The voiceover that narrates the story with links between the present and the past is assumedly that of Mujib’s wife, Sheikh Fazilatunnesa Mujib, aka Renu, portrayed beautifully, if not too sweet and syrupy, by Nusrat Imrose Tisha. This critic watched the Bengali original stripped of the inefficacies of the dubbed version in Hindi where the voices are dubbed by others and not by the actors themselves. This was an advantage, Bengali being her mother tongue.

Bengalis among the global audience who have heard and read about the Great Calcutta Killings are reportedly very unhappy for the film’s investing Suhrawardy with a larger than life ‘positive image’. History tells us again and again that Husseyn Shaheed Suhrawardy, who was Prime Minister of Bengal ruled by the Muslim League at the time, is widely ‘believed to have engineered “The Great Calcutta Killings” through meticulously planned misuse of government machinery on a colossal scale. It is also reported that in order for the Islamic mayhem to go unchecked, Hindu officers were sent on leave and Afghani and Hindustani Muslim officers replaced them in 22 out of 24 police headquarters of Bengal and in a majority of the police stations of Calcutta.’ (Anil Sarkar, ‘The Great Calcutta Killings – How Calcutta Would have been Lost Forever,’ India Facts, August 15, 2020.) But there is no evidence of Mujibur Rehman, whose mentor was Suhrawardy until the latter’s death, of having been involved with the Great Calcutta Killings. The turmoil lasted four days from the 16th to the 19th of August, 1946.

What holds the film together from beginning to end is the outstanding performance of National-Award winning Bangladeshi actor Arifin Shuvoo, who injects life into a synthetically made film so well, enriched by the costume by Piya Benegal and the makeup and his natural body and height, which make him an incredibly real version of the true Mujibur Rehman. Shuvoo has given an award-worthy performance and the film stands firmly on its feet by the power of his performance. The actor playing his younger brother looks much older than Mujib and this scars the film in a certain way. The national song of Bangladesh, composed by Rabindranath Tagore, “amar sonar bangla, aami tomaye bhalobashi” is never played in full but only in some strains, and sometimes embedded in the background score.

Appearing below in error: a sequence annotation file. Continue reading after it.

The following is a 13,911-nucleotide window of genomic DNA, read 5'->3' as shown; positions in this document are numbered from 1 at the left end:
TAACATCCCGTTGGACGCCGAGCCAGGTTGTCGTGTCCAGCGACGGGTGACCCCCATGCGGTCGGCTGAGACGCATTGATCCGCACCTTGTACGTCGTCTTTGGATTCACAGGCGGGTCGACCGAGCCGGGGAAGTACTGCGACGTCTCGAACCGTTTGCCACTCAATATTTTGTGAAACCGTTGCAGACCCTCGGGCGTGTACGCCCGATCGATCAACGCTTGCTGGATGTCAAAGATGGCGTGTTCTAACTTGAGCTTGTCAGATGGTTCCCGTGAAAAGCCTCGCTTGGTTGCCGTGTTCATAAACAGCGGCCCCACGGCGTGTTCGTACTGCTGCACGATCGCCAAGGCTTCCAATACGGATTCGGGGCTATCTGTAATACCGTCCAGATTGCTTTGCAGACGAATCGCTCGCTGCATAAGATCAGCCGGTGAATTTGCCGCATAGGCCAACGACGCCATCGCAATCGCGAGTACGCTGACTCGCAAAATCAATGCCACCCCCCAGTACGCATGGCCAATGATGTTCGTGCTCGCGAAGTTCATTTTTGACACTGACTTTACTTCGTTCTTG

The sound track with sounds of gunshots being fired and war tanks rushing in with West Pakistani soldiers is a bit too loud that hampers the serious tone of the film. There are many speeches gathered from the ones Mujibur Rehman actually delivered over the years. His gift of powerful oratory through a speech delivered on 7 March 1971 is enshrined in Unesco’s Memory of the World Register for its historic value.

There are several song-dance numbers in the film drawn from the folk cultures of Bangladesh which give it the effect of a colourful – ‘touristic’ – film naturally veering away from the subject – Mujibur Rehman. All said and done, Mujib, the film, is a selectively fictionalised account of one of the greatest political leaders of the 20th century, targeted mainly at the mainstream audience in India and Bangladesh rather than being a politically historical film for the global audience. Do the elections round the corner in Bangladesh have a role to play behind the film being made by the Indian and Bangladeshi governments instead of by an established producer from either of the two nations?